Patti NeighmondAward-winning journalist Patti Neighmond is NPR's health policy correspondent. Her reports air regularly on NPR newsmagazines All Things Considered, Morning Edition, and Weekend Edition.
Nancy Gustafson (right), an opera singer, used singing to reconnect with her mother, Susan Gustafson, who had dementia and was barely talking. She says her mom started joking and laughing with her again after they sang together.
Emily Becker/Songs by Heart
A large study published in late October found that weekly injections of Makena during the latter months of pregnancy "did not decrease recurrent preterm births."
Jill Lehmann Photography/Getty Images
Though complications from the flu can be deadly for people who are especially vulnerable, including pregnant women and their newborns, typically only about half of pregnant women get the needed vaccination, U.S. statistics show.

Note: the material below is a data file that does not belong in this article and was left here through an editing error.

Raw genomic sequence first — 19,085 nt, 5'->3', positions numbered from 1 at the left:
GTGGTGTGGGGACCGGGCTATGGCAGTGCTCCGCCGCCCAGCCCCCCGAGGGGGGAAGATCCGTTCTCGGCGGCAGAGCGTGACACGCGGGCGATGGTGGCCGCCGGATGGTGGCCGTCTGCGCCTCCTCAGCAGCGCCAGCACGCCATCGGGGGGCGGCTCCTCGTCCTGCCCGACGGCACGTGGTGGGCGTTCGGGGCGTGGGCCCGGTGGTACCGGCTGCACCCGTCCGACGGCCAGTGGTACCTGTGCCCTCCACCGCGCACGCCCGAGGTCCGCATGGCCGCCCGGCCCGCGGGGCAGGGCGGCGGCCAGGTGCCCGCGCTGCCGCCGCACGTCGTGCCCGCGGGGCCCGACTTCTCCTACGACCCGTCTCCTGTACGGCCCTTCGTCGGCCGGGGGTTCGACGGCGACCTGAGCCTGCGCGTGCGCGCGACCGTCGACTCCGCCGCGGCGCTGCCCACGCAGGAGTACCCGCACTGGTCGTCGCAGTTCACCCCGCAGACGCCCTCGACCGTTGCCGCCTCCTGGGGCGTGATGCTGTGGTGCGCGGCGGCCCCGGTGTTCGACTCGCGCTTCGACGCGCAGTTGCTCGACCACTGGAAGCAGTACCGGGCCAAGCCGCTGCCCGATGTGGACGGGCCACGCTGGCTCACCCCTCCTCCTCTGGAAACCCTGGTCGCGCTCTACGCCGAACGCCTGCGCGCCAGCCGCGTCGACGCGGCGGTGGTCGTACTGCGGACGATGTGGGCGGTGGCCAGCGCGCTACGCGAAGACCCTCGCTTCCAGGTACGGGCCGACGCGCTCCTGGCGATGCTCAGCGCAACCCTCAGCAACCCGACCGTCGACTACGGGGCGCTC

U.S. adults put on about a pound a year on average. But people who had a regular nut-snacking habit put on less weight and had a lower risk of becoming obese over time, a new study finds.
On the advice of a co-worker, Dehne joined a six-week program through which she learned how to safely walk to ease her pain. Now Dehne briskly walks for exercise and enjoyment multiple times a week. Her knees, she says, "don't hurt me anymore."
Eamon Queeney for NPR